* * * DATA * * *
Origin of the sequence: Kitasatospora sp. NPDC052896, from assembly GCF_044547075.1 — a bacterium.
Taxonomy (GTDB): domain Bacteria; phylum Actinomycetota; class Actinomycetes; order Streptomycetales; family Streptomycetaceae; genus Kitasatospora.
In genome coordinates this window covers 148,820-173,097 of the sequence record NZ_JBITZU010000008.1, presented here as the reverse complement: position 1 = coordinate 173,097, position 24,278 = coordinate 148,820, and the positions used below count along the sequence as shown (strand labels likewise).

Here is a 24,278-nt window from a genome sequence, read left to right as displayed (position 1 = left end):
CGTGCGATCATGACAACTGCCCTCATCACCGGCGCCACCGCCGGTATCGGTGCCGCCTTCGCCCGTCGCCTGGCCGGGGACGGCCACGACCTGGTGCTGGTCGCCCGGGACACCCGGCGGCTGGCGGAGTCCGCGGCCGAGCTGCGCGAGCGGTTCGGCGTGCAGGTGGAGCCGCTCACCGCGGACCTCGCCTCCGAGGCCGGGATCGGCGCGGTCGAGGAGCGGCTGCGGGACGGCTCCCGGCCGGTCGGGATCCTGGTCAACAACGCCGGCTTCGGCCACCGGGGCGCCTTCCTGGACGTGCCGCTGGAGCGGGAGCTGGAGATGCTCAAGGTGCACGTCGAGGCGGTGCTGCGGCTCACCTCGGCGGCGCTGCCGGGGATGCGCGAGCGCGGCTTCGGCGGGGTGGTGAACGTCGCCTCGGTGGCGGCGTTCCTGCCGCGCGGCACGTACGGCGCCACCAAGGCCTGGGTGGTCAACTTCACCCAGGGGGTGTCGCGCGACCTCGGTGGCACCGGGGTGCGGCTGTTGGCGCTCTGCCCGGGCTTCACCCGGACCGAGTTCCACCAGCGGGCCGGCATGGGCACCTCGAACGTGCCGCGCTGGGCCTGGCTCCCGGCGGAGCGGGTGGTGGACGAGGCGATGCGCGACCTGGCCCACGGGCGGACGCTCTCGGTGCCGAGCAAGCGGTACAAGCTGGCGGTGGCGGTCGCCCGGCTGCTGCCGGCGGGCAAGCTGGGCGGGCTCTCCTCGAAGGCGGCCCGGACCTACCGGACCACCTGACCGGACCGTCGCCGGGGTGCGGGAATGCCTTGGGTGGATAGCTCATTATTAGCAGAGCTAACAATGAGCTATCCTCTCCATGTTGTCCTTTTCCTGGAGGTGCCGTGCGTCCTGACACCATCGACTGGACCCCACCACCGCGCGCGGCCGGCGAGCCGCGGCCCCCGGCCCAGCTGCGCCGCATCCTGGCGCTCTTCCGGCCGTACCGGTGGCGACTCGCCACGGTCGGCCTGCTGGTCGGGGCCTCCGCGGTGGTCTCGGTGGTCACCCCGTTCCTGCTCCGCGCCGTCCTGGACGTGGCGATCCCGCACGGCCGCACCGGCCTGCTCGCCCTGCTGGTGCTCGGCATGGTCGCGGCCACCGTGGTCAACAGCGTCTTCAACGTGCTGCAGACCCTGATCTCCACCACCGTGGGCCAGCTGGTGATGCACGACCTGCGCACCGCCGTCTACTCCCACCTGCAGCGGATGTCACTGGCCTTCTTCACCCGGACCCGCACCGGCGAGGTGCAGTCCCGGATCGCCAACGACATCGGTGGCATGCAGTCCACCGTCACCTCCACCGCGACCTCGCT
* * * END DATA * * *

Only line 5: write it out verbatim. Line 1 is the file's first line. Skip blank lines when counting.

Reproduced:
CGTGCGATCATGACAACTGCCCTCATCACCGGCGCCACCGCCGGTATCGGTGCCGCCTTCGCCCGTCGCCTGGCCGGGGACGGCCACGACCTGGTGCTGGTCGCCCGGGACACCCGGCGGCTGGCGGAGTCCGCGGCCGAGCTGCGCGAGCGGTTCGGCGTGCAGGTGGAGCCGCTCACCGCGGACCTCGCCTCCGAGGCCGGGATCGGCGCGGTCGAGGAGCGGCTGCGGGACGGCTCCCGGCCGGTCGGGATCCTGGTCAACAACGCCGGCTTCGGCCACCGGGGCGCCTTCCTGGACGTGCCGCTGGAGCGGGAGCTGGAGATGCTCAAGGTGCACGTCGAGGCGGTGCTGCGGCTCACCTCGGCGGCGCTGCCGGGGATGCGCGAGCGCGGCTTCGGCGGGGTGGTGAACGTCGCCTCGGTGGCGGCGTTCCTGCCGCGCGGCACGTACGGCGCCACCAAGGCCTGGGTGGTCAACTTCACCCAGGGGGTGTCGCGCGACCTCGGTGGCACCGGGGTGCGGCTGTTGGCGCTCTGCCCGGGCTTCACCCGGACCGAGTTCCACCAGCGGGCCGGCATGGGCACCTCGAACGTGCCGCGCTGGGCCTGGCTCCCGGCGGAGCGGGTGGTGGACGAGGCGATGCGCGACCTGGCCCACGGGCGGACGCTCTCGGTGCCGAGCAAGCGGTACAAGCTGGCGGTGGCGGTCGCCCGGCTGCTGCCGGCGGGCAAGCTGGGCGGGCTCTCCTCGAAGGCGGCCCGGACCTACCGGACCACCTGACCGGACCGTCGCCGGGGTGCGGGAATGCCTTGGGTGGATAGCTCATTATTAGCAGAGCTAACAATGAGCTATCCTCTCCATGTTGTCCTTTTCCTGGAGGTGCCGTGCGTCCTGACACCATCGACTGGACCCCACCACCGCGCGCGGCCGGCGAGCCGCGGCCCCCGGCCCAGCTGCGCCGCATCCTGGCGCTCTTCCGGCCGTACCGGTGGCGACTCGCCACGGTCGGCCTGCTGGTCGGGGCCTCCGCGGTGGTCTCGGTGGTCACCCCGTTCCTGCTCCGCGCCGTCCTGGACGTGGCGATCCCGCACGGCCGCACCGGCCTGCTCGCCCTGCTGGTGCTCGGCATGGTCGCGGCCACCGTGGTCAACAGCGTCTTCAACGTGCTGCAGACCCTGATCTCCACCACCGTGGGCCAGCTGGTGATGCACGACCTGCGCACCGCCGTCTACTCCCACCTGCAGCGGATGTCACTGGCCTTCTTCACCCGGACCCGCACCGGCGAGGTGCAGTCCCGGATCGCCAACGACATCGGTGGCATGCAGTCCACCGTCACCTCCACCGCGACCTCGCT